Worship of God: The word worship in the Scriptures signifies to bow down, fall down before, sacrifice, to serve, reverence, respect, fear, honor or be subject to one; {Psa.92:6, I Sam.1:3, Lk.4:7,8} of which worship or service we may mind these four sorts: 1. Human worship, which is a service of man’s own invention, that hath a form of the true worship of God, but is will-worship or vain worship that is not commanded by the Lord. {Rom.1:22,23, Col.2:23, Matt 15:9} 2. Devilish worship, as when devils or dumb idols are worshipped. These two kinds being all together vain, carnal and antichristian, I shall have no occasion to speak of them except in a way of reproof as unprofitable works of darkness. {I Cor.10:20, Deut.32:17, Rev 9:20} 3. Civil worship, being an outward expression of reverence and respect to men of authority or eminency {this being in its own sphere unlawful being bounded by the law of God.} I shall have little occasion to speak of it. {Mt.20:20} 4. Divine or spiritual worship; that is, when the true God is worshipped after a true manner, which worship we may fitly describe to be the subjection of the whole man unto God in everything commanded by God, from a true understanding of God, by the power of God, with singular spirituality, faith, reverence, fear and love in obedience unto God in Christ. In this description there are several things to be minded as necessarily required in all true worshippers of God as: 1. A spiritual principle whereby we come to an understanding: Firstly of God, the object of divine worship; the inscription of the saints altar is not to the unknown God, but to Him whom they understand. Secondly, wherein the worship of God doth consist. Every worship will not suit the Lord. Blind obedience is the sacrifice of fools, but that which God approves, his own light reveals which discovers it to consist in subjection unto God. Where there is true worship there must be preeminence; where there is inferiority there is superiority from whence springs subjection. 2. A spiritual power. It is not every strength that is able to build this house. That which God’s light reveals His power produces and effects. 3. The manner how the worship of God is to be performed must be regarded. Every way of offering the Lord accepts not, but He will be worshipped. a. With singular spirituality. As the object, principle and power are all spiritual, so must the heart be offering up sacrifices in a spiritual manner. It is the Spirit in all performances that renders them truly lovely. b. In faith. A soul that worships God must believe God and give credit to the words of God. c. In fear and reverence. The majesty of God commands reverence in all that come before His throne. That infiniteness and unspeakableness of glory that is in the Lord causes a soul to fall down before Him, even at His feet, adoring Him, crying on with Isaiah, “I am undone!” In love. No service without love is acceptable. If the distance was only minded, it would strike such an amazement and terror that none would dare to come to God. Therefore the Lord sends from the brightness of His majesty comfortable beams and rays of love to gather up the soul to Himself through the power of which the soul is stirred with love and flaming, this chariot mounts up to God accounting the hardest enterprise he can achieve for God to be his greatest honor. 5. Divine worship in all its goings forth to God makes its addresses in the Lord Jesus. Spiritual and gospel worship receive all from God in Christ, return to God in Him, who is that way in which God and the soul meet embracing each other, who is that ladder on which God descends to him and he ascends to God. He loves, fears, serves and lives to God in Christ and in Him alone. This true worship of God appears in a twofold consideration: 1. Invisibly; which is only in the inward man, in the spirit which no man sees or knows, but he in whom the Spirit dwells. 2. Visibly; {as in an assembly of believers,} which others may take notice of and whereby an invisible enjoyment and filial affections are clearly demonstrated. Edward Drapes {Gospel Glory, 1649}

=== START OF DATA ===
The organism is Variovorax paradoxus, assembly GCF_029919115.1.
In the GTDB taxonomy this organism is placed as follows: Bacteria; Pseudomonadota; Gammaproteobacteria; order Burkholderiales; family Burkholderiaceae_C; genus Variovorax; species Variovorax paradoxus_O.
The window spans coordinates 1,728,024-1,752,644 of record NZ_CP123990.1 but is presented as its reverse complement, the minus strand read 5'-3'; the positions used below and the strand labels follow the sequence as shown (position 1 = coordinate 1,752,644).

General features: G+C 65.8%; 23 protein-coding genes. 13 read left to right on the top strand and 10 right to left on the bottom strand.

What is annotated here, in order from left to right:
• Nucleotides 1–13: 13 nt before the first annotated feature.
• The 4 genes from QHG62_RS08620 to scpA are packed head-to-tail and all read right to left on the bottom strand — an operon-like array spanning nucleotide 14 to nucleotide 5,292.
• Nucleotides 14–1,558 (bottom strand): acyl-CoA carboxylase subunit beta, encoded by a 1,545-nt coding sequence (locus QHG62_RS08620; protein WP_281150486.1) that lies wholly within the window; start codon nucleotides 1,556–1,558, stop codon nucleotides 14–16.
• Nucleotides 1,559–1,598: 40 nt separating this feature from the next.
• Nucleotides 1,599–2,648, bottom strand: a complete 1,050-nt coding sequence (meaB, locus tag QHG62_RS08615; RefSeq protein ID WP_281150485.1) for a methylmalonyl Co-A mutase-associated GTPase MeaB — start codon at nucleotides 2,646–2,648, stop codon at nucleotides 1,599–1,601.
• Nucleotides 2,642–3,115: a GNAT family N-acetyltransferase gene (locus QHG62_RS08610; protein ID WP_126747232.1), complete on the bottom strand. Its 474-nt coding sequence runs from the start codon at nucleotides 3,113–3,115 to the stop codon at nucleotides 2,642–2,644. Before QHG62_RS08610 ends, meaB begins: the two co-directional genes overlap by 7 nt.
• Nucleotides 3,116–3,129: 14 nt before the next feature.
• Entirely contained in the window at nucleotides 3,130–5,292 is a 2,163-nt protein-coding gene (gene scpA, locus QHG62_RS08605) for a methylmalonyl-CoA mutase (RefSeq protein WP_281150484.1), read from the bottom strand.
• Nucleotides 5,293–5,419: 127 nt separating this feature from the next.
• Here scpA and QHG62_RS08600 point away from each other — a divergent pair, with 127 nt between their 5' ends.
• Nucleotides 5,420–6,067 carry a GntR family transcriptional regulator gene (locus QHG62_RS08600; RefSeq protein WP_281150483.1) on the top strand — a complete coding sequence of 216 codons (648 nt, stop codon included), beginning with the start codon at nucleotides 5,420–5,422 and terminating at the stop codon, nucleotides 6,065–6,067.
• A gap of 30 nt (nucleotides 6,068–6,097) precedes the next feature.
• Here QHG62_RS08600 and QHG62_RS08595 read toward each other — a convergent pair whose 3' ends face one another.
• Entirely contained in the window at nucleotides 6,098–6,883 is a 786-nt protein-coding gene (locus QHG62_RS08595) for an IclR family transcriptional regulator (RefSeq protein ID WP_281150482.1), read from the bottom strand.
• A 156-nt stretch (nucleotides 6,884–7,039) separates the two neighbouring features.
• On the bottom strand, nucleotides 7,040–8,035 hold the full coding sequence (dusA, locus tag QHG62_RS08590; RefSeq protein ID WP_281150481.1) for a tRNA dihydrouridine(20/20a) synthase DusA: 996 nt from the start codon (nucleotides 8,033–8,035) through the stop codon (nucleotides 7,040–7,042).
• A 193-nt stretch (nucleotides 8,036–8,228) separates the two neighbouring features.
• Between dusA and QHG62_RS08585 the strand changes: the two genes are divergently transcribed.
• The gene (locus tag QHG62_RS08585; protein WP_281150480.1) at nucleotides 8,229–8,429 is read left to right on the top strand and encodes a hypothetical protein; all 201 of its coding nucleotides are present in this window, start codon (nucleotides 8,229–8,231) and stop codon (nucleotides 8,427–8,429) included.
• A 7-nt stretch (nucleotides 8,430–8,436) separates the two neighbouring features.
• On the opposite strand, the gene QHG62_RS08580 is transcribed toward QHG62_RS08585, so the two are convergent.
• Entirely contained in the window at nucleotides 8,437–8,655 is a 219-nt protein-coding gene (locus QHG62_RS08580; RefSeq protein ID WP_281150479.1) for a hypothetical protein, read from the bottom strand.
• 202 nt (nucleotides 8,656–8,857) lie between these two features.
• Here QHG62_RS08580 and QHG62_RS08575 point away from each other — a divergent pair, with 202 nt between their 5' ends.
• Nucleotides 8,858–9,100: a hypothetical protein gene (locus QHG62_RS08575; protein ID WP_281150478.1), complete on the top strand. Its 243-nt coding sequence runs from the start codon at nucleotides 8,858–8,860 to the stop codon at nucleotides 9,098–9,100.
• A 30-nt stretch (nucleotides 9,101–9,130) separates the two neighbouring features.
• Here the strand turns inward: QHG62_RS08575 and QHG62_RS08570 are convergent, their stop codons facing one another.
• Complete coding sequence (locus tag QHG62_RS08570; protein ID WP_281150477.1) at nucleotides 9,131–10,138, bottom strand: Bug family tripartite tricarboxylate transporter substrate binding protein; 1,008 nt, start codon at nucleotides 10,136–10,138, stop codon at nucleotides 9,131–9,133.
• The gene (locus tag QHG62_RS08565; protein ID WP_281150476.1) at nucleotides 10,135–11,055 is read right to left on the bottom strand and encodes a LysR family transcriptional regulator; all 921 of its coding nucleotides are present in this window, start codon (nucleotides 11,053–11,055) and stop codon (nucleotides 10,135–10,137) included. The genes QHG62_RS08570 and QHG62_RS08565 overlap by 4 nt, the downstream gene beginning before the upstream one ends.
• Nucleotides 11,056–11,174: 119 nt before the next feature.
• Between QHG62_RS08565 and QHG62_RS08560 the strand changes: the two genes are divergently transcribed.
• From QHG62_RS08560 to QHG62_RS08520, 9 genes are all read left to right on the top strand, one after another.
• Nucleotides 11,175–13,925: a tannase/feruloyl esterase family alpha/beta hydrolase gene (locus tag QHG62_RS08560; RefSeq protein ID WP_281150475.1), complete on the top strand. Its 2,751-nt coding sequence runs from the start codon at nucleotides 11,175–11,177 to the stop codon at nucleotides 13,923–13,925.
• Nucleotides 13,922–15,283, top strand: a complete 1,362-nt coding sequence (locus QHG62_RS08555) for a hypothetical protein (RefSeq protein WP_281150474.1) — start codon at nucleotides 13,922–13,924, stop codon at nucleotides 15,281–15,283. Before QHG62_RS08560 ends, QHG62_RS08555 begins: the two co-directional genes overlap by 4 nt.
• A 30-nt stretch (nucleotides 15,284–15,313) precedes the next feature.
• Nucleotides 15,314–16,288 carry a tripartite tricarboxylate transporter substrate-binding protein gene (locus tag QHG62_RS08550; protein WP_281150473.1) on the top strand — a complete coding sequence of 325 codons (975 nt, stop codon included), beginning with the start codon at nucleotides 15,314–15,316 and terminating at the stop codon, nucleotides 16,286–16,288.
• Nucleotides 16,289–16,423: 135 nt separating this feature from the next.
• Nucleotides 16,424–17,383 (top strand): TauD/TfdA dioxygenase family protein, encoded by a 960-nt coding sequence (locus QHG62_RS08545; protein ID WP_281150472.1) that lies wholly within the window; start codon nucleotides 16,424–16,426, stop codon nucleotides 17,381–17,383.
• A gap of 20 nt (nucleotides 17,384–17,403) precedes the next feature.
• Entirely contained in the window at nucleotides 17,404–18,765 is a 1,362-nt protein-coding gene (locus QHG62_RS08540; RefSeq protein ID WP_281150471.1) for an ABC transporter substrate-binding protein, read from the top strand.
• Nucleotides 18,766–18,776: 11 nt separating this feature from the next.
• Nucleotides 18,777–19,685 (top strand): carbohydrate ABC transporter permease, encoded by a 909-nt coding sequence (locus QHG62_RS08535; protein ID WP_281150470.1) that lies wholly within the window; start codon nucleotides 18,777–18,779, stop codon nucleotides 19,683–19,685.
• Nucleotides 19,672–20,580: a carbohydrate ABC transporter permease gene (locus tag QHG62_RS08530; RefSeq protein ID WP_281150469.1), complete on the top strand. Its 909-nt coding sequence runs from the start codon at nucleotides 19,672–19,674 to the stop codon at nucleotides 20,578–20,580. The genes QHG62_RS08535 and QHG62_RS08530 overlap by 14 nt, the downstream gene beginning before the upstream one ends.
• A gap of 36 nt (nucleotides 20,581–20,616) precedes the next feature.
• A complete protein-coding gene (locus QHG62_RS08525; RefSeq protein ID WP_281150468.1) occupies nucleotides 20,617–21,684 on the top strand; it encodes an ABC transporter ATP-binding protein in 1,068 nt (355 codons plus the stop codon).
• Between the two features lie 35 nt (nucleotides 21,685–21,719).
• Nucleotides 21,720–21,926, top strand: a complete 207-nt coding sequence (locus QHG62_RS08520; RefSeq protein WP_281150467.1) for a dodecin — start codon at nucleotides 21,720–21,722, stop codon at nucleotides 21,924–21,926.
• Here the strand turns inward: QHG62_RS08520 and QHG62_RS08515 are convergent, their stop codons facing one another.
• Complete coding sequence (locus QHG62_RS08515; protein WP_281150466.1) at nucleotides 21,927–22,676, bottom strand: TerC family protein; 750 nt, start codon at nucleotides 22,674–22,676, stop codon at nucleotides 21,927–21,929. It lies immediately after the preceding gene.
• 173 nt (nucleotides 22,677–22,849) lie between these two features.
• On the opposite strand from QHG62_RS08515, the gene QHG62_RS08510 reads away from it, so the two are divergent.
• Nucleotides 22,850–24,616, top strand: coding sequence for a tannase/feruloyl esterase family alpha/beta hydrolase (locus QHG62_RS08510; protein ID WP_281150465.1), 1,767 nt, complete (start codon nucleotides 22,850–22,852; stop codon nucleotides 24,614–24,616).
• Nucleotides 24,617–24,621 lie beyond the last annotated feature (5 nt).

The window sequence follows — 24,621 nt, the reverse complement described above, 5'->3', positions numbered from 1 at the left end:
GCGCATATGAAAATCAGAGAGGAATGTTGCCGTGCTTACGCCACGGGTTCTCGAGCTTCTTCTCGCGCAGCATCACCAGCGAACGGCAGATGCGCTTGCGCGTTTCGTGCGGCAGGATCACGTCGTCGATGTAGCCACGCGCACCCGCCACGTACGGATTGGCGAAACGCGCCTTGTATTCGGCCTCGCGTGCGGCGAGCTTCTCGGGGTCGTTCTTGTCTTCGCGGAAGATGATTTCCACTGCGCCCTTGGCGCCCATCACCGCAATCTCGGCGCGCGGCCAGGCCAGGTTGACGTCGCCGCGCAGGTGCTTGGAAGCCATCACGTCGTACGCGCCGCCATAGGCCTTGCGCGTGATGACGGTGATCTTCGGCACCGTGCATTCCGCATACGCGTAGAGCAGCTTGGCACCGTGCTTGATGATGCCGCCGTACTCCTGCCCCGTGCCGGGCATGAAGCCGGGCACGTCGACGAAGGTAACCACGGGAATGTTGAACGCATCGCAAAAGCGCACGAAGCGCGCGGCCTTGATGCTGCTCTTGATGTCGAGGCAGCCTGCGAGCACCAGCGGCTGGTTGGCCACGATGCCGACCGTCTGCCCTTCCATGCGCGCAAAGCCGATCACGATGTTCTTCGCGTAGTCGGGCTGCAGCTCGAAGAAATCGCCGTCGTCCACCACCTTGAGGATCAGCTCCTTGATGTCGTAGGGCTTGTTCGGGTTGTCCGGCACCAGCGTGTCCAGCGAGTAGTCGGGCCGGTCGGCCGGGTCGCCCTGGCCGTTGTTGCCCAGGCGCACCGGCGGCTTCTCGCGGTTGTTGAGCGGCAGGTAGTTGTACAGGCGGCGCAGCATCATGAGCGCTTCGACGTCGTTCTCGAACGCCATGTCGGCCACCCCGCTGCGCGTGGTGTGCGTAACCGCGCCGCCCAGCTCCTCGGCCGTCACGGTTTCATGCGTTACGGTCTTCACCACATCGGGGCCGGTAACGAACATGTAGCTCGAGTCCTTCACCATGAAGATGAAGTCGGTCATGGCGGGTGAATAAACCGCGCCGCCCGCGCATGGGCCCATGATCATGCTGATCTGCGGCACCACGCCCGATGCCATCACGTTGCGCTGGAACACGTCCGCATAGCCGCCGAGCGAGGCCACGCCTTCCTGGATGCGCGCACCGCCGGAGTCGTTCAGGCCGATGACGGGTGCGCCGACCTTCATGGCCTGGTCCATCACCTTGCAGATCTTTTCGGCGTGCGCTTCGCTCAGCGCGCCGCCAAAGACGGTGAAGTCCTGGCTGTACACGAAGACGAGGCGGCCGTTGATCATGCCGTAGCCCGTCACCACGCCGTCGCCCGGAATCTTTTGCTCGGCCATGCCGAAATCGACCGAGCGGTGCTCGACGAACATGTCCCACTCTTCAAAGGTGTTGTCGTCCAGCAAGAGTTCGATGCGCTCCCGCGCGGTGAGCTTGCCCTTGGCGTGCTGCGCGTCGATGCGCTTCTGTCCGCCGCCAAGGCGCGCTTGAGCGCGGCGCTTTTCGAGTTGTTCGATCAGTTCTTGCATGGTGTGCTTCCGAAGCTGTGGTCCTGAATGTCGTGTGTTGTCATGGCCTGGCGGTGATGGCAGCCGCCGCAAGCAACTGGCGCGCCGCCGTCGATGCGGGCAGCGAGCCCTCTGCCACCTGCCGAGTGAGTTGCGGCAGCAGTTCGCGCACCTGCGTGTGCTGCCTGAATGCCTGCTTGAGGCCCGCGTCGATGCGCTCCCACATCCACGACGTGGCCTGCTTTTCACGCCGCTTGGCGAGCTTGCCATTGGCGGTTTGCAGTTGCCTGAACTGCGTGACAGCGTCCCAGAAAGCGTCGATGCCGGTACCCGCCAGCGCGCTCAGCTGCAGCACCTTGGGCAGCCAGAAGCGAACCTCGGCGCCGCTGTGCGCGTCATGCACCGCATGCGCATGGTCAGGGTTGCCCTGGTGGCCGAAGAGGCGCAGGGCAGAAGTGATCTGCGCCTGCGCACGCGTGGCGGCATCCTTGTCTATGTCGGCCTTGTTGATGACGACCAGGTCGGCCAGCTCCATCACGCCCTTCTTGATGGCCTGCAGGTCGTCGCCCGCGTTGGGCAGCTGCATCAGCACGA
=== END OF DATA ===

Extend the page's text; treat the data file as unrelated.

Prayer & Confession of Sin: Christ triumphed over our sins and the law on the cross, and made a show of them openly, so that they could never be able to return upon us to condemn us, and under this consideration I affirm all sins past, present and to come were then pardoned by the blood of the cross. For as Christ at once died for all sins past, present and to come, so were they pardoned, which pardon was given to Christ for Him to communicate to us. - We preach remission of sins by Jesus Christ, for every one that believeth is justified from all things {mark the word} from all things, from which he could not be justified by the law of Moses. And in another place, You hath He quickened, who were dead in sins, having forgiven you all trespasses. Mind it, the work is done. The law cannot charge him so that if a saint sins now {as in truth we do, For he that saith he hath no sin is a liar and deceiveth himself} he may look to his Advocate, pleading satisfaction already given, triumphantly singing, There is now no condemnation or damnation to him that is in Christ with a sure confidence. None can now legally {though many may unjustly} lay anything to his charge, for God justifies him. He that was offended is satisfied. Neither can any condemn him, for 'tis Christ that died for him. Now, in this sense likewise it is very sure all sins past, present and to come are pardoned, for this second is only the declaration of the first. Objection: Against what I have here written, I know many object that the servants of God in the Old Testament, as David, Daniel, &c. prayed for pardon of sin and that Christ commanded His disciples to pray for the pardon of their sins and that we are required to confess our sins one to another, and pray one for another and God Himself saith, If we do confess our sins, He is faithful to forgive them; therefore, they are not all pardoned at once, if they were, what need we pray for them? Assertion: As to the examples or precepts concerning praying for pardon of sin, I answer, that it is a suitable act to that state and service that consisted in a legal dispensation. They saw not so clearly the things we see. They were continually to offer sacrifice for sin and surely those that might offer sacrifice for sin might pray for the pardon thereof. So that their praying for pardon of sin no more proves it our duty then their offering sacrifices makes it a duty to us so to do. As to that precept of Christ to His disciples, we are to mind that Christ intended not always to confine His disciples to that manner of praying, but that form was agreeable to that dispensation, for the Kingdom of Heaven was not then come, It was but at hand, but now it is come and we may boldly go to God. As concerning the other Scriptures that say, Confess your sins one to another, and If we confess our sins, He is faithful to forgive us. If you consider what I have said before, it might be sufficient. These expressions only speak of a forgiveness and acquittal in a man's conscience. So though a soul may be in some doubt, these are an encouragement for him not to hide his face and run away in fear, but boldly to acknowledge them upon the head of the Scapegoat, the Lord Jesus and God is just and faithful to forgive them, that is to say, to manifest the forgiveness of them to thee, for sin is either chargeable before God, or in the conscience. Before God it is not; therefore, in conscience only and as it is chargeable, such is the forgiveness. It many times fares with a saint, as with a man arrested with a bond formerly canceled. The man hereupon is filled with fear, beginning to call in question whether his surety hath canceled it or no, and so calls upon his surety for the producing his bond that he may be assured he is freed from it by the Law, though unjustly vexed with it. Even so, I say, fares it many times with a saint. Jesus Christ hath told him, The law is satisfied, his debt paid, the bond canceled. The devil assails him, sets his sins, his debts in order before his eyes and charges the law upon him whereby the soul begins to fear again and is ready to question whether Christ hath told him so as he did before believe and now he cries out for his pardon that the bond may be taken out of his way that he may be set at liberty through the manifestation of Christ's love. Yea, I say further, a man that hath obtained a pardon from his Prince may be attached for the same offense and now may desire, in confidence that his surety, in whose hands the pardon is, to give it him that so he may be set at liberty. Let me tell you, Satan many times assaults the soul and troubles it and then many a soul in faith asks his pardon, or the benefit of his pardon that so he may be freed from Satan's buffetings and thus in the Scriptures it is frequent to ask the thing producing a benefit for the effects sake, as for instance, we may desire to eat the flesh of Christ when we mean the benefit that redounds to us from it, so that the sum and substance of what I have said is: First, That sin is fully satisfied for by Christ's death in the sight of God and shall never be charged upon a saint which pardon is in the hands of Christ for him. Secondly, That sin lieth in the conscience till believing and when the soul believes, is forgiveness given to him, that is to say, published, made manifest and declared. Thirdly, That though he may be freed, yet be in trouble or fear again {for according to the measure of his faith, such is his assurance and consolation} & then he may pray for the pardon of sin, that is to say, the fuller assurance of it and may ask for pardon of sin, as it includes his right to be freed from trouble or wrath for them anymore. So that I say, all sins are pardoned in the sense I have already declared, past, present and to come. Objection: You say that a saint after believing may fear again, which if it be true, why doth the Apostle say, we have not received the spirit of bondage again to fear? Assertion: In answer to this, we must know, Paul is not there going about to tell them that it is impossible for them to fear again, but his intent is there to hold forth the excellency of the Spirit. It was not the spirit of bondage, engendering to fear, that they had received through the Gospel of Jesus Christ, but the Spirit of adoption whereby they could cry Abba, Father, and therefore the same Apostle demanded of the Galatians whether they received the Spirit by the preaching of the law, or by the hearing of faith, commanding them to hold fast their liberty and not to be entangled with the yolk of bondage, which is the spirit of fear in the law which the Galatians were subject to, not through the preaching of Christ, but through the subtlety of deceivers preaching the law. And the truth is so far as we are subject to be in bondage to fear, so far we run to the law. There is no such thing produced by the Spirit of Christ Jesus. Edward Drapes {Gospel Glory, 1649}